Collecting electronic evidence: Is it Legal and/or Admissible?

Before the advent of the internet, finding proof of infidelity often fell to the hands of the private investigator and a telephoto camera lens. Yet, with today’s technology, from spyware to GPS trackers, spouses can play private investigator themselves. Software such as Spector Pro and E-Blaster, that captures chats, instant messages, emails, websites, keystrokes, and screen shots and are either saved to the computer or sent to a remote location, can be easily installed on home computers. GPS trackers, costing between $100 and $400, can provide incriminating information on a spouse’s whereabouts. Evidence obtained through these methods, such as graphic emails confirming an extramarital affair or a log of a spouse’s visits to a new lover’s home, can make or break a fault divorce. Additionally, the evidence may be useful for other matters in a divorce, as Jason Brown of the Minnesota Divorce & Family Law Blog points out. Attorney Brown highlights on his blog that information about who your spouse is exposing your children to can be extremely valuable in assisting the court in determining the best interests of your children. Child support and alimony cases can also benefit from information about your spouse's employment and work patterns.

But is the evidence that you collect admissible in court? And even more importantly, is gathering information in this manner legal?

 

New Hampshire is one of 15 states to pass anti-spyware legislation. RSA 359-H criminalizes knowingly causing a computer program or spyware to be copied onto the computer, on which the person is not an authorized user, and using the program or spyware to collect personal information “through intentionally deceptive means, such as through the use of a keystroke logging function, and transferring that information from the computer to another person.” However, the statute does not provide for a blanket exclusionary rule with regard to whether this intercepted information may be used as evidence at a civil trial. Whether the evidence comes in is left to the discretion of the court.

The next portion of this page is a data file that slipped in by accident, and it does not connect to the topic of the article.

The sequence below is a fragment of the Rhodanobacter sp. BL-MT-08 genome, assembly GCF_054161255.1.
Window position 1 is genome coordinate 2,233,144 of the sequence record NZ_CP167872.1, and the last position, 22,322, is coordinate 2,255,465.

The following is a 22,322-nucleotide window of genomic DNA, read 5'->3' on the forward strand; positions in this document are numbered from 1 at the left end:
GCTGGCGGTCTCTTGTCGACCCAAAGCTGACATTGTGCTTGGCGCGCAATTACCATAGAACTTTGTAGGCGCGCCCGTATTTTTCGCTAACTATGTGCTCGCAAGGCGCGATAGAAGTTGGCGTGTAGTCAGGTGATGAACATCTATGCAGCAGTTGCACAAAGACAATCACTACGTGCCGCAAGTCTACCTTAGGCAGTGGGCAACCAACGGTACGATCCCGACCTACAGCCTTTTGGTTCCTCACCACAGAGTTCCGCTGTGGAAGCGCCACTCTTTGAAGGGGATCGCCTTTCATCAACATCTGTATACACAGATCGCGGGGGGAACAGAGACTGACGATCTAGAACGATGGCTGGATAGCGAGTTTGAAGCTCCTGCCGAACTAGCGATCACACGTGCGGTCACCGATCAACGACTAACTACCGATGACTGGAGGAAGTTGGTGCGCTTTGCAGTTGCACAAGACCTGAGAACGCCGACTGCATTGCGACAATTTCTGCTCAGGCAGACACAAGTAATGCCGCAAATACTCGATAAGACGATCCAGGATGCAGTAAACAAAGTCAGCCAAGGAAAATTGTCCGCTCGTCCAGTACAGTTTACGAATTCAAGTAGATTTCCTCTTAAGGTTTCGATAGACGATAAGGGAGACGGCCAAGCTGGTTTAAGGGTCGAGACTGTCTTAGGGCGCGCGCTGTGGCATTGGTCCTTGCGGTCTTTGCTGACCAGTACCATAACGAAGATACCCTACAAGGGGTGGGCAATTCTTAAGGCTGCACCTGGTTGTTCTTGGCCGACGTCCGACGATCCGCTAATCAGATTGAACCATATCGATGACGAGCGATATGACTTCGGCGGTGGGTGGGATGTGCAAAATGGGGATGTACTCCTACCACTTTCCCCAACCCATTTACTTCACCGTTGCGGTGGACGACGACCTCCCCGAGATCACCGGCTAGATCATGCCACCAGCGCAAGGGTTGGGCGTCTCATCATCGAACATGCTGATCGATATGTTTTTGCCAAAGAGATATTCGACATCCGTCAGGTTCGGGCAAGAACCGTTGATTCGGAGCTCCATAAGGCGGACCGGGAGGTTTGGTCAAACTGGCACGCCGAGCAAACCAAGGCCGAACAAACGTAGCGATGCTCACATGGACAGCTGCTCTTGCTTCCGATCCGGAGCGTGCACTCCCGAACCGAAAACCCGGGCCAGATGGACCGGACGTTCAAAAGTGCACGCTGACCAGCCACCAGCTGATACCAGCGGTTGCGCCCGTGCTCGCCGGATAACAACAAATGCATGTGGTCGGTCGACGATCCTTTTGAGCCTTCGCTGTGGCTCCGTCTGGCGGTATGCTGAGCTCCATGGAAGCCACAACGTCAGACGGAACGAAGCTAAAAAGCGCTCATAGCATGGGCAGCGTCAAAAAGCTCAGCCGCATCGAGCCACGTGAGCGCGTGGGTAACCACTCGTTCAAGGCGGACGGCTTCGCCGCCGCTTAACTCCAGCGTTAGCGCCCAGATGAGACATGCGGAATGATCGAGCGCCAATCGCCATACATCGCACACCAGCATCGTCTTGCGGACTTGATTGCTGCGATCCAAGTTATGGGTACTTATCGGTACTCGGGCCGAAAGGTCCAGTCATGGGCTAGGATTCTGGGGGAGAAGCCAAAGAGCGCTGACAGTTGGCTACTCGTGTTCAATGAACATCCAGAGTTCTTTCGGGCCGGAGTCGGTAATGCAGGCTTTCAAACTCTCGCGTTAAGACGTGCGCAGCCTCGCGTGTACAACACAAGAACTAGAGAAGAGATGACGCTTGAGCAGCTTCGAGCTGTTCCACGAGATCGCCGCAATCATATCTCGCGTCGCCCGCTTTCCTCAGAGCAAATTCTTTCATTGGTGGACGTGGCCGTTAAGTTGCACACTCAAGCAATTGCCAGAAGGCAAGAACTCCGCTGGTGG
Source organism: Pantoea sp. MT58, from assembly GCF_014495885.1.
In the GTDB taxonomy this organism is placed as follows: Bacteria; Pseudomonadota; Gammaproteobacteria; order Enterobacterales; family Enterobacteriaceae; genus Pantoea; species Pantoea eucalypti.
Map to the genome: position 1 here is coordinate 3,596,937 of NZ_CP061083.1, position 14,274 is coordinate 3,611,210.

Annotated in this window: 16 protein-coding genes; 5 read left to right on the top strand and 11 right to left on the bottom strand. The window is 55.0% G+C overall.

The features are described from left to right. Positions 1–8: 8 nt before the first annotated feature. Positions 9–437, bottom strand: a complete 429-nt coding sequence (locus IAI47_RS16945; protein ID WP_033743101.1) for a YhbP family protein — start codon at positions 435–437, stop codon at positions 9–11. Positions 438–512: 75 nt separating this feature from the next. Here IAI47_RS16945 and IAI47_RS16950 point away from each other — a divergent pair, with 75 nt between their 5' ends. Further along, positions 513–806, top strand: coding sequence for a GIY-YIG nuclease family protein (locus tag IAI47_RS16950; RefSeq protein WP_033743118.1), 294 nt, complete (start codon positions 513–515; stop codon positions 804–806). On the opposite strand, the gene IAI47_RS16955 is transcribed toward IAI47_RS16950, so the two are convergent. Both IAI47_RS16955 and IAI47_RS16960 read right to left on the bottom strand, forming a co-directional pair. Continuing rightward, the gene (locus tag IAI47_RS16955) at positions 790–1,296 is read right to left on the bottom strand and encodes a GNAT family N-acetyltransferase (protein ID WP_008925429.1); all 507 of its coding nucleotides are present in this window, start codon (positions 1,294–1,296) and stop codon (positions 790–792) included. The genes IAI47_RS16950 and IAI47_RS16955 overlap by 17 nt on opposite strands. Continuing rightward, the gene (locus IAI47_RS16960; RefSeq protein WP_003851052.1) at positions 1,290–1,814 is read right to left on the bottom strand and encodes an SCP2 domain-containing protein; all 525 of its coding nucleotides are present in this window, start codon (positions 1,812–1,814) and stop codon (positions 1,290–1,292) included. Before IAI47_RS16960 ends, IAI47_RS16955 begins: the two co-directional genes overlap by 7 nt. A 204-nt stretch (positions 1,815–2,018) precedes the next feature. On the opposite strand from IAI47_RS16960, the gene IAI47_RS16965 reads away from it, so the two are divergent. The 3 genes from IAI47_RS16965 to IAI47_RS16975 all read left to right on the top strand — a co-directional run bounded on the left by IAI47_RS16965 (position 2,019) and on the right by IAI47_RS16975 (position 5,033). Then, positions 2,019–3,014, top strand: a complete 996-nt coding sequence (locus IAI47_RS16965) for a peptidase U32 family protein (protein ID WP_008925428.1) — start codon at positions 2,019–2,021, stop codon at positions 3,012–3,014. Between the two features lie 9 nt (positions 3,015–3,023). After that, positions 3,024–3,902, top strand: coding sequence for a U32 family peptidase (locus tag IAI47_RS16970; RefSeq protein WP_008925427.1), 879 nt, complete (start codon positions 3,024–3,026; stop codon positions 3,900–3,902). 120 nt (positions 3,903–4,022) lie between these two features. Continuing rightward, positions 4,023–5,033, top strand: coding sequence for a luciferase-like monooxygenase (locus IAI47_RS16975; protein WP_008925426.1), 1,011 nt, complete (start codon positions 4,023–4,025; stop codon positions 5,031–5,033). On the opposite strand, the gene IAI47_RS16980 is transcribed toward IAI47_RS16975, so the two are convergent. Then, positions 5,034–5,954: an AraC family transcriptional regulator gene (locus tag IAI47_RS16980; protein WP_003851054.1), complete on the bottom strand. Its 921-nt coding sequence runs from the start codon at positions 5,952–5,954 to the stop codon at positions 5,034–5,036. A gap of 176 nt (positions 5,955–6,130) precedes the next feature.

Other states have upheld a trial court’s ruling to exclude the evidence. In Florida, a wife, using the Spector program, secretly installed the spyware on her husband’s computer and was able to capture entire conversations the husband had had with another woman. The husband discovered the program, and asked the court to prevent the wife from using the evidence. The trial court ruled, and the appellate court agreed, that although the state and federal wiretapping statute did not have an exclusionary rule, the court had the discretion to exclude the evidence because it was obtained illegally.

Whether the evidence will come before the court comes down to the facts surrounding how the evidence was obtained. Was the spyware installed before or after the separation? Was the spyware on a family computer that both spouses used or had access to? Arguably, evidence obtained from spyware installed by an “authorized user” onto a family computer prior to a separation would be admissible. However, installing spyware onto a spouse’s workplace computer would probably produce evidence that would be excluded because it was obtained illegally.

GPS trackers on the other hand are not covered by a specific law such as the wiretapping or spyware statutes. However, some law enforcement agencies have taken the position that placing a GPS tracker on a spouse or ex-spouse’s vehicle is stalking and have brought criminal charges against the tracker installer. The Nashua Police recently charged Kevin Merritt with misdemeanor stalking after he installed a GPS tracker on his estranged wife’s vehicle and used the information to follow her to various locations. Whether the police would prosecute and the court would allow the information to be used as evidence would come down to the specific facts of the case, including how the information gleaned from the tracker is used and who owns the vehicle.